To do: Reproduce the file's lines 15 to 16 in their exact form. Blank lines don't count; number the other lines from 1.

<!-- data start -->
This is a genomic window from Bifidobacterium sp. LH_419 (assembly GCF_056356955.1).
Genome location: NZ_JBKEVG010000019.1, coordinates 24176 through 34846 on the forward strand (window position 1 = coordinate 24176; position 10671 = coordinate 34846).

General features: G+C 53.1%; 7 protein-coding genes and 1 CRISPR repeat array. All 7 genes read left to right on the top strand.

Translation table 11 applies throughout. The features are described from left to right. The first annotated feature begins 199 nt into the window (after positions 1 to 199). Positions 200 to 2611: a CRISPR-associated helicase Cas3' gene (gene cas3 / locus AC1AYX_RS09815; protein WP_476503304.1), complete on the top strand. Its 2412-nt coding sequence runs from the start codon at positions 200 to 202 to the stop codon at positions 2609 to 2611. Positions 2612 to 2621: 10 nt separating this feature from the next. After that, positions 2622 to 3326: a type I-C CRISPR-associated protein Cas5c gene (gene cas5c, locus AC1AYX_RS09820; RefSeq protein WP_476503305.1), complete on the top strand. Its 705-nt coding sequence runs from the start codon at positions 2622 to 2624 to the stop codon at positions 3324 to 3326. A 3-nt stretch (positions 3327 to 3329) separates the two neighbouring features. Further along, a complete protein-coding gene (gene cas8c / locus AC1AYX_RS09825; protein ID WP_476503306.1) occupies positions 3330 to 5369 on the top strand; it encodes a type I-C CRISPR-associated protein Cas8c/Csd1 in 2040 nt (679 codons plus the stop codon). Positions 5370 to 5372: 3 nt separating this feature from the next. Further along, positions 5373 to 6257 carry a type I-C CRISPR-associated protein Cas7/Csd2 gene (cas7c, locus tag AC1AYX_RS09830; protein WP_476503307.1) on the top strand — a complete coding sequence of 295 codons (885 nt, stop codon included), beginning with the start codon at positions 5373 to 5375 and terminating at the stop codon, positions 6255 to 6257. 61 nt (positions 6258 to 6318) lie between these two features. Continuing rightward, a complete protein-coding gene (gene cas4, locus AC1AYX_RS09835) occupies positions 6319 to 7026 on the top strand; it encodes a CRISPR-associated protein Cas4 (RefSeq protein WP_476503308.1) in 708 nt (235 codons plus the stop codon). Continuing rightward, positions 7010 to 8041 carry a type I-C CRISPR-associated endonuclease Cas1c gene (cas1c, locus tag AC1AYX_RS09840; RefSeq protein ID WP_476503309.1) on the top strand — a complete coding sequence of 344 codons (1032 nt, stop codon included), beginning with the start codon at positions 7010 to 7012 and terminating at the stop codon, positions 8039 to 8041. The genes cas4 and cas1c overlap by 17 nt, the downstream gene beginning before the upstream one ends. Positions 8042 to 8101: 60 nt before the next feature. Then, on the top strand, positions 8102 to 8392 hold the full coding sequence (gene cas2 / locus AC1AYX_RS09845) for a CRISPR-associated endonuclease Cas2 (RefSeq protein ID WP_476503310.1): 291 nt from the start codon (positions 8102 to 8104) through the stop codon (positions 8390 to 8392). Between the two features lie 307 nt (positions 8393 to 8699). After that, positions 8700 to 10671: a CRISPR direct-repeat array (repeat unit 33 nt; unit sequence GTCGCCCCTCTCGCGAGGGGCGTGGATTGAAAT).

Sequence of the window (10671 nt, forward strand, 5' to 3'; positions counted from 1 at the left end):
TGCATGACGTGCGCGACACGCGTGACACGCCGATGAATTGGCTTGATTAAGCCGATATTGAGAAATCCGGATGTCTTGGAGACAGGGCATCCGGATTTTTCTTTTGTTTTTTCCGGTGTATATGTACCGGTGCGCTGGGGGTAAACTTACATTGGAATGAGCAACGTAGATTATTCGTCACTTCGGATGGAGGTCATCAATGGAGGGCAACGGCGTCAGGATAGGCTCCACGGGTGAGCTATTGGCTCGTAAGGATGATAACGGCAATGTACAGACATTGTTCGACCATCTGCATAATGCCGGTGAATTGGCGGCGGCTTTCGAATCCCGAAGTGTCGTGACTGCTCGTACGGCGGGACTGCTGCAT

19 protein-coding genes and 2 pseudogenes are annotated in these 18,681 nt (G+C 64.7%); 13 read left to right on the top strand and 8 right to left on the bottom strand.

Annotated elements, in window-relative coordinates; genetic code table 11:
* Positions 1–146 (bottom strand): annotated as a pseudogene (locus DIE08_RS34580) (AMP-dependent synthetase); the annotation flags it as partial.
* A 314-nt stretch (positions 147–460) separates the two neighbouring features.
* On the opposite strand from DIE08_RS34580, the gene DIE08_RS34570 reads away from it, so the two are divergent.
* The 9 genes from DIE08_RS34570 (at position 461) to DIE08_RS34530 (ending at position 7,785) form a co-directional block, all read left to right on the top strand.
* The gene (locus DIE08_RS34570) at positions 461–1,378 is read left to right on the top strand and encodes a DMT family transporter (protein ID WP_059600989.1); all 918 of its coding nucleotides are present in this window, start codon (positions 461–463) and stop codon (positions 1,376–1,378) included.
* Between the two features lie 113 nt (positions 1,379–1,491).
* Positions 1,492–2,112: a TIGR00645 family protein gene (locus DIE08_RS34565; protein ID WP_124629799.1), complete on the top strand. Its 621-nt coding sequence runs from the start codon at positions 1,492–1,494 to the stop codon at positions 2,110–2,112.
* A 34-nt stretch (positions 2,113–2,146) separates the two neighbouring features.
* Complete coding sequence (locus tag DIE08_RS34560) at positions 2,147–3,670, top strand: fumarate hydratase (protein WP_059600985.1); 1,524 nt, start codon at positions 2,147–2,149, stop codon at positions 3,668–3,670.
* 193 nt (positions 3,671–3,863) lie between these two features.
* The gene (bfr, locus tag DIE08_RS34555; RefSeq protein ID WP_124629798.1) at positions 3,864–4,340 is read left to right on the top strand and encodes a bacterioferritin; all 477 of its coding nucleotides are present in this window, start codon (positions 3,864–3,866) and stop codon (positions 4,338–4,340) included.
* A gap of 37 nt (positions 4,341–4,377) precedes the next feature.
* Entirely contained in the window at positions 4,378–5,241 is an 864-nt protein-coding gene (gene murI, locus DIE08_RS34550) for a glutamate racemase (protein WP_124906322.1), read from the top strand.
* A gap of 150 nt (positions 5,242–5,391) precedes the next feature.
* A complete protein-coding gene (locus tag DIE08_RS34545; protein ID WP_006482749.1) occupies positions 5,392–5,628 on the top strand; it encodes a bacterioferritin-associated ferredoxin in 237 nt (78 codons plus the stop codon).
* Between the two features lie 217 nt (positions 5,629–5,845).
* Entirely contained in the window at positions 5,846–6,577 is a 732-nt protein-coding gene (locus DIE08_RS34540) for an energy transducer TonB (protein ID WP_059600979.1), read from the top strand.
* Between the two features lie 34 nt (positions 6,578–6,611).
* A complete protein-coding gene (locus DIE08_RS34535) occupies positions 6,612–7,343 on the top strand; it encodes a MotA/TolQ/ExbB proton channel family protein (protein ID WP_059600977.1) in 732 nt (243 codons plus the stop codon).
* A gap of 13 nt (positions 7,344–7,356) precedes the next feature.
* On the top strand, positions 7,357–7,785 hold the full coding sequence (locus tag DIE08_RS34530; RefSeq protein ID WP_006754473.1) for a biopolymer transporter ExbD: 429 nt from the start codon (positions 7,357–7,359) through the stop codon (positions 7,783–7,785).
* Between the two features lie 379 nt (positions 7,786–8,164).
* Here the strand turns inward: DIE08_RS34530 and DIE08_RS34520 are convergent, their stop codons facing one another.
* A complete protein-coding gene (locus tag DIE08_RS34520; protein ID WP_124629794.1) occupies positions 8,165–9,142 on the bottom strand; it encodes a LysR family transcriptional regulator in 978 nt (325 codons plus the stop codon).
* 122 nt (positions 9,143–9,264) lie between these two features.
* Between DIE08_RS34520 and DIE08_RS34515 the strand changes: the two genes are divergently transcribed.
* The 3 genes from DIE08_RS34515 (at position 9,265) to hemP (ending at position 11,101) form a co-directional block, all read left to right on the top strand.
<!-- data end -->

* Positions 1,492–2,112: a TIGR00645 family protein gene (locus DIE08_RS34565; protein ID WP_124629799.1), complete on the top strand. Its 621-nt coding sequence runs from the start codon at positions 1,492–1,494 to the stop codon at positions 2,110–2,112.
* A 34-nt stretch (positions 2,113–2,146) separates the two neighbouring features.